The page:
Achilles tendinitis is a common condition
that causes pain along the back of the leg near the heel. The Achilles tendon is the largest tendon in the body. It connects your calf muscles to your heel bone and is used when you walk, run, and
jump. Although the Achilles tendon can withstand great stresses from running and jumping, it is also prone to tendinitis, a condition associated with overuse and degeneration. Simply defined,
tendinitis is inflammation of a tendon. Inflammation is the body's natural response to injury or disease, and often causes swelling, pain, or irritation. There are two types of Achilles tendinitis,
based upon which part of the tendon is inflamed. Noninsertional Achilles tendinitis, Noninsertional Achilles Tendinitis. In noninsertional In both noninsertional and insertional Achilles tendinitis,
damaged tendon fibers may also calcify (harden). Tendinitis that affects the insertion of the tendon can occur at any time, even in patients who are not active.
There are a number of causes and risk factors associated with Achilles Tendinitis. One of the most common causes is simply a lack of conditioning. If the tendon, and muscles that connect to the
tendon, have not been trained or conditioned, this can lead to a weakness that may result in an Achilles injury. Overtraining is also associated with Achilles Tendinitis. Doing too much, too soon
places excessive strain on the Achilles tendon and doesn't allow the tendon enough time to recovery properly. Over time small tears and general degeneration result in a weakening of the tendon, which
leads to inflammation and pain. Other causes of Achilles injury include a lack of warming up and stretching. Wearing inadequate footwear, running or training on uneven ground, and simply standing on,
or in something you're not meant to. Biomechanical problems such as high arched feet or flat feet can also lead to Achilles injuries.
Pain in the back of the heel that can be a shooting pain, burning pain or even an intense piercing pain. Swelling, tenderness and warmth over the Achilles tendon especially at the insertion of the
tendon to the calcaneous, which may even extend into the muscle of the calf. Difficulty walking, sometimes the pain makes walking impossible. Pain that is aggravated by activities that repeatedly
stress the tendon, causing inflammation or pain that occurs in the first few steps of the morning or after sitting down for extended periods of time which gets better with mild activity. It is
important to note though that achilles tendinosis can develop gradually without a history of trauma.
Your physiotherapist or sports doctor can usually confirm the diagnosis of Achilles tendonitis in the clinic. They will base their diagnosis on your history, symptom behaviour and clinical tests.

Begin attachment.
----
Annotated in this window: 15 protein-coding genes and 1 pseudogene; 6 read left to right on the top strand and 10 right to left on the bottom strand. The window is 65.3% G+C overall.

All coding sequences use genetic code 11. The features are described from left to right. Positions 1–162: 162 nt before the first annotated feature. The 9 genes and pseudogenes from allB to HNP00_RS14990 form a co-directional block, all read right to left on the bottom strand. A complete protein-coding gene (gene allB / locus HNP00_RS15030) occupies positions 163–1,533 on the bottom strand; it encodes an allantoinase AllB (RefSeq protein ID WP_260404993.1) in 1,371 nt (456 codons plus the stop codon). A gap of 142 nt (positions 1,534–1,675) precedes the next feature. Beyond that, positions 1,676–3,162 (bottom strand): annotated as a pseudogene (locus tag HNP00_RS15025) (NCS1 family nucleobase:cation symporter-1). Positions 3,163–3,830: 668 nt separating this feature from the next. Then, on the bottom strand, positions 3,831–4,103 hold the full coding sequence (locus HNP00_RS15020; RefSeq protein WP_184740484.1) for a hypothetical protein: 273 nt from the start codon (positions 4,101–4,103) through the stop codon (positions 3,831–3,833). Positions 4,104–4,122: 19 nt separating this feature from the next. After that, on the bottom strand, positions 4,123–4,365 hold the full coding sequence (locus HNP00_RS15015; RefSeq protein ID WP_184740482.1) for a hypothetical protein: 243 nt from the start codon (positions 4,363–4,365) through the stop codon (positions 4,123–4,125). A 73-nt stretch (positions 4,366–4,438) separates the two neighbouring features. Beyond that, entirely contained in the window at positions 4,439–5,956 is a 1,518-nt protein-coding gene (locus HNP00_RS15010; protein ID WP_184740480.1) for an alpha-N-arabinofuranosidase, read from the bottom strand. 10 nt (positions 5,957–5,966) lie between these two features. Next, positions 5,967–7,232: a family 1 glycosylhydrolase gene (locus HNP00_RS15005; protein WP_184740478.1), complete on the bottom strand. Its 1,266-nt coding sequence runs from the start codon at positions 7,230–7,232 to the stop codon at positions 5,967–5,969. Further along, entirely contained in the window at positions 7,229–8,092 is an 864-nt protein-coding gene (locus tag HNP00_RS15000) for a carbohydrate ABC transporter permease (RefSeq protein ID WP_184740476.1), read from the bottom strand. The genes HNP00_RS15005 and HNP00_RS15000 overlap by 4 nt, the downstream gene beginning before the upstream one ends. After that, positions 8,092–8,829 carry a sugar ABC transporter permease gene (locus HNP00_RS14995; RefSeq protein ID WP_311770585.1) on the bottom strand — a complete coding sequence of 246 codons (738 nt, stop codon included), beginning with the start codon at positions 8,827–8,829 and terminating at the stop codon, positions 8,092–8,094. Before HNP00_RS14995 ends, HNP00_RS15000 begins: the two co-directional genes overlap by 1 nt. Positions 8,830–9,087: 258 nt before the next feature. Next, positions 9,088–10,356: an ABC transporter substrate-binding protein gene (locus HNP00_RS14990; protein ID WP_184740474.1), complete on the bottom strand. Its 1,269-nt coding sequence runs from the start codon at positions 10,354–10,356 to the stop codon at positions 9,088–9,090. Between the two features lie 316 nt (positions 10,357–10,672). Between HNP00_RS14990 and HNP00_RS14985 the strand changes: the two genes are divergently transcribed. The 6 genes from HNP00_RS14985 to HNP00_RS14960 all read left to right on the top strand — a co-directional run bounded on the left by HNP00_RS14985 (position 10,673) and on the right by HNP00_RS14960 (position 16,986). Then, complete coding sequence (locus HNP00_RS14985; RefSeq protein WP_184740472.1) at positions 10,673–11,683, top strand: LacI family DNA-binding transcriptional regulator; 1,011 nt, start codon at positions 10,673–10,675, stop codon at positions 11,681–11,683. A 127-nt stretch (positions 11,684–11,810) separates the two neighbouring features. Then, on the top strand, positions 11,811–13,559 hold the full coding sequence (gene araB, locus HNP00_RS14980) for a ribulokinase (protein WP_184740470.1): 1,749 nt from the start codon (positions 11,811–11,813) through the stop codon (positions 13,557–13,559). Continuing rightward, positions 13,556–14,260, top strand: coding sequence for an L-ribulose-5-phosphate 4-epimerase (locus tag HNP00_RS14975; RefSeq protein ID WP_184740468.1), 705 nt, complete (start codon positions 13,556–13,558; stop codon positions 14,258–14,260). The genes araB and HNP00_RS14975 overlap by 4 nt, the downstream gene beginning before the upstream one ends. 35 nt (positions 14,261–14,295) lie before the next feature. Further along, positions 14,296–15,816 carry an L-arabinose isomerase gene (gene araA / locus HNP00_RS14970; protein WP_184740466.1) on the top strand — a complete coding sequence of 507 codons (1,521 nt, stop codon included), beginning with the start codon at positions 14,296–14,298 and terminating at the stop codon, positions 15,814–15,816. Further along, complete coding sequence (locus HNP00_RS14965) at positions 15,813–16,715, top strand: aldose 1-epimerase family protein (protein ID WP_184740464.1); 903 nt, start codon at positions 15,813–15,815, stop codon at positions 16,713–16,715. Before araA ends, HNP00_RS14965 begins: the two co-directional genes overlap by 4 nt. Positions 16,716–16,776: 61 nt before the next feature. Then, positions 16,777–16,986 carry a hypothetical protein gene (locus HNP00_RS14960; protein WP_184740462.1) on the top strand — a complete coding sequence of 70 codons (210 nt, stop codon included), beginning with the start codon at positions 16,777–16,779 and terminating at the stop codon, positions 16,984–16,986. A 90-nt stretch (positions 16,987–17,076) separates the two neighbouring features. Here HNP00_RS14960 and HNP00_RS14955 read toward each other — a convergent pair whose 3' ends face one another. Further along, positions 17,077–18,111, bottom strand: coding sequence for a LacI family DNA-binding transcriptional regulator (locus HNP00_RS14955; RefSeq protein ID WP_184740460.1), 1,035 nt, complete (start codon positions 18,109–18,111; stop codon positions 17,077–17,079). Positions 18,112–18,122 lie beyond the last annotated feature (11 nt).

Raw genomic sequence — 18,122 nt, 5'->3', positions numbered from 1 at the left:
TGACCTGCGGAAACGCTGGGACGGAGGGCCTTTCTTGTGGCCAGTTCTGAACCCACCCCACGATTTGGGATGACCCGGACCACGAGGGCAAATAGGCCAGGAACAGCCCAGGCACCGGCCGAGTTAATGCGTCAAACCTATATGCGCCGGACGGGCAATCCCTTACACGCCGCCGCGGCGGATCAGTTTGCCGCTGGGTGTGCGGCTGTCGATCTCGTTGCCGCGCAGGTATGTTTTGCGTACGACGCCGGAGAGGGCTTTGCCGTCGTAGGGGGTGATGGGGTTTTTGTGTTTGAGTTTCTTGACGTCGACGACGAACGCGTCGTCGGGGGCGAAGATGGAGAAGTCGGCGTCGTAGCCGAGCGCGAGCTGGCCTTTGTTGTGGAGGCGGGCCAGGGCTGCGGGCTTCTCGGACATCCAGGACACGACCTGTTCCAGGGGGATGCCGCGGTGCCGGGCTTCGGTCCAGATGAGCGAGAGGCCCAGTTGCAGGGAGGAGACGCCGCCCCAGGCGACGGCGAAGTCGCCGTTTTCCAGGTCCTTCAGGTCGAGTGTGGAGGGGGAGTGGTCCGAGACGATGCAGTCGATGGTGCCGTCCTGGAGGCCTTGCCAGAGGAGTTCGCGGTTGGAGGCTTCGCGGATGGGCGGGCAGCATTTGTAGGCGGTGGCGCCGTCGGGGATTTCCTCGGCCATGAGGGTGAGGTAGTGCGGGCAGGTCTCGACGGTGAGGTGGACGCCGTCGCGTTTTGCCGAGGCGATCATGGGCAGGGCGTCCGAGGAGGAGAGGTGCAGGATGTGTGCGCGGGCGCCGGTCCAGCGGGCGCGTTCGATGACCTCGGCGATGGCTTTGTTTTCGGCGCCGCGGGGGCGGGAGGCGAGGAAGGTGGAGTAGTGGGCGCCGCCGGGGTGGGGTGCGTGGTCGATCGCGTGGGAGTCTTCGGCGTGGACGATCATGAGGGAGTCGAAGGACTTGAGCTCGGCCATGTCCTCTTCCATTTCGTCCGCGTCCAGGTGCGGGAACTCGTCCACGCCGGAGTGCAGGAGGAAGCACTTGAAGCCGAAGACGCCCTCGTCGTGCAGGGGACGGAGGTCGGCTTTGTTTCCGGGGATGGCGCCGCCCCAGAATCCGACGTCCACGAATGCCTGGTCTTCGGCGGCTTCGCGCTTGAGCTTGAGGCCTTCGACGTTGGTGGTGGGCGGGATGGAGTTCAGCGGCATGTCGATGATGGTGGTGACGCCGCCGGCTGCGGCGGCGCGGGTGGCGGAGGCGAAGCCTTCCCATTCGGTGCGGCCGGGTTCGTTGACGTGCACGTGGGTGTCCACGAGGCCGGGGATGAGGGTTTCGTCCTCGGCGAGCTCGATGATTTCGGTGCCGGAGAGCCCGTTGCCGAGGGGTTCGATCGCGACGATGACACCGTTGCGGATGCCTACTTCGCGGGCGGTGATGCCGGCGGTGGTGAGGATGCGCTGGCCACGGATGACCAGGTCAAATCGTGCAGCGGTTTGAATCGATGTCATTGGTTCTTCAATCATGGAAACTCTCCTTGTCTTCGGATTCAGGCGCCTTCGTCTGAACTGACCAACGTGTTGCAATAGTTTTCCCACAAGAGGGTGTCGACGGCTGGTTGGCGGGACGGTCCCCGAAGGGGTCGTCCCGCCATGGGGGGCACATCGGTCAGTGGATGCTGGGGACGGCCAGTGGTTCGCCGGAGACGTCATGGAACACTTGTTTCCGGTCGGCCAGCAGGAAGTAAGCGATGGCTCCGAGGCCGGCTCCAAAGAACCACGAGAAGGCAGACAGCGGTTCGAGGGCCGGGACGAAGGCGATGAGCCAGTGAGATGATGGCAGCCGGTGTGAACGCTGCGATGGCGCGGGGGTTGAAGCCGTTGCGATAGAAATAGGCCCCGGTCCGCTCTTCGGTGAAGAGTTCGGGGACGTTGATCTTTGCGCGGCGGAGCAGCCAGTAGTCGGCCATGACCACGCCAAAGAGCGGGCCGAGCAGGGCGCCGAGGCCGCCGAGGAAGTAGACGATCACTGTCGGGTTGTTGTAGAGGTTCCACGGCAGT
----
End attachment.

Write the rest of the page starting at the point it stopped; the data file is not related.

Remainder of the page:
Achilles tendons will often have a painful and prominent lump within the tendon. Further investigations include US scan or MRI. X-rays are of little use in the diagnosis.
To help heal your Achille?s Tendinitis, follow the R.I.C.E. Principle including Rest, Ice Compression and Elevation. In addition your physiotherapist will likely recommend specific exercises promote
healing and strengthening of the Achilles tendon and its supporting structures. As well an orthotic that elevates your heel can reduce stress on your Achilles tendon. Reducing inflammation in the
tendon is important too this can often be achieved with oral pills or topical creams. Over-the-counter pain medications or prescription strength such as ibuprofen. However, these drugs can have side
effects, like an increased risk of bleeding ulcers. They should be used only occasionally unless your doctor specifically says otherwise. Topical anti-inflammatory creams made with natural
ingredients designed specifically for feet and legs (eg ZAX?s Original Heelspur Cream ) target the affected areas and provides effective and safe relief. Tendinitis usually responds well to self-care
measures. But if your signs and symptoms are severe or persistent, your doctor might suggest other treatment options including surgery.
Surgical treatment for tendons that fail to respond to conservative treatment can involve several procedures, all of which are designed to irritate the tendon and initiate a chemically mediated
healing response. These procedures range from more simple procedures such as percutaneous tenotomy61 to open procedures and removal of tendon pathology. Percutaneous tenotomy resulted in 75% of
patients reporting good or excellent results after 18 months. Open surgery for Achilles tendinopathy has shown that the outcomes are better for those tendons without a focal lesion compared with
those with a focal area of tendinopathy.62 At 7 months after surgery, 67% had returned to physical activity, 88% from the no-lesion group and 50% from the group with a focal lesion.
Stretching of the gastrocnemius (keep knee straight) and soleus (keep knee bent) muscles. Hold each stretch for 30 seconds, relax slowly. Repeat stretches 2 - 3 times per day. Remember to stretch
well before running strengthening of foot and calf muscles (eg, heel raises) correct shoes, specifically motion-control shoes and orthotics to correct overpronation. Gradual progression of training
programme. Avoid excessive hill training. Incorporate rest into training programme.